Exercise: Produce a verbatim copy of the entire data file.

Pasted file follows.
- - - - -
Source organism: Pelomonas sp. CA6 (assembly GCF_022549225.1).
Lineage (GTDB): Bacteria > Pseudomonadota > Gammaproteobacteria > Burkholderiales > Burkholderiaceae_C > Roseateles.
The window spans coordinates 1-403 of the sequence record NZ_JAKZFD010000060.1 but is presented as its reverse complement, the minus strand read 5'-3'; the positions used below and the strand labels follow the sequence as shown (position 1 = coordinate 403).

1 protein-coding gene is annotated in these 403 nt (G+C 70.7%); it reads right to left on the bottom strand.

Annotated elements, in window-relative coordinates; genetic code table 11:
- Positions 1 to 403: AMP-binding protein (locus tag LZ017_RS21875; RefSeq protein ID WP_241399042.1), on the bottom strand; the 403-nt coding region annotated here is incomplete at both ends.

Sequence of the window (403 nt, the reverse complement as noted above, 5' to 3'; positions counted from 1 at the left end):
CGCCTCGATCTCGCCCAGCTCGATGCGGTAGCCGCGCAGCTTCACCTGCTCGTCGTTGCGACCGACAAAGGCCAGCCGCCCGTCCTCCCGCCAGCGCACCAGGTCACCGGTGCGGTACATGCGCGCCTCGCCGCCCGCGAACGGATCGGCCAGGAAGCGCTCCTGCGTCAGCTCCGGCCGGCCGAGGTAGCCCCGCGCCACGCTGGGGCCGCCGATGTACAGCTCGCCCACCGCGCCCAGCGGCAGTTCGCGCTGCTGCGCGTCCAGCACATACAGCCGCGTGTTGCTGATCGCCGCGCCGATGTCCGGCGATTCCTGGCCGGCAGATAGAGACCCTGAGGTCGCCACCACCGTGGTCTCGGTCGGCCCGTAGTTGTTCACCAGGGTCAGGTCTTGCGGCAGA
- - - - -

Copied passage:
Source organism: Pelomonas sp. CA6 (assembly GCF_022549225.1).
Lineage (GTDB): Bacteria > Pseudomonadota > Gammaproteobacteria > Burkholderiales > Burkholderiaceae_C > Roseateles.
The window spans coordinates 1-403 of the sequence record NZ_JAKZFD010000060.1 but is presented as its reverse complement, the minus strand read 5'-3'; the positions used below and the strand labels follow the sequence as shown (position 1 = coordinate 403).

1 protein-coding gene is annotated in these 403 nt (G+C 70.7%); it reads right to left on the bottom strand.

Annotated elements, in window-relative coordinates; genetic code table 11:
- Positions 1 to 403: AMP-binding protein (locus tag LZ017_RS21875; RefSeq protein ID WP_241399042.1), on the bottom strand; the 403-nt coding region annotated here is incomplete at both ends.

Sequence of the window (403 nt, the reverse complement as noted above, 5' to 3'; positions counted from 1 at the left end):
CGCCTCGATCTCGCCCAGCTCGATGCGGTAGCCGCGCAGCTTCACCTGCTCGTCGTTGCGACCGACAAAGGCCAGCCGCCCGTCCTCCCGCCAGCGCACCAGGTCACCGGTGCGGTACATGCGCGCCTCGCCGCCCGCGAACGGATCGGCCAGGAAGCGCTCCTGCGTCAGCTCCGGCCGGCCGAGGTAGCCCCGCGCCACGCTGGGGCCGCCGATGTACAGCTCGCCCACCGCGCCCAGCGGCAGTTCGCGCTGCTGCGCGTCCAGCACATACAGCCGCGTGTTGCTGATCGCCGCGCCGATGTCCGGCGATTCCTGGCCGGCAGATAGAGACCCTGAGGTCGCCACCACCGTGGTCTCGGTCGGCCCGTAGTTGTTCACCAGGGTCAGGTCTTGCGGCAGA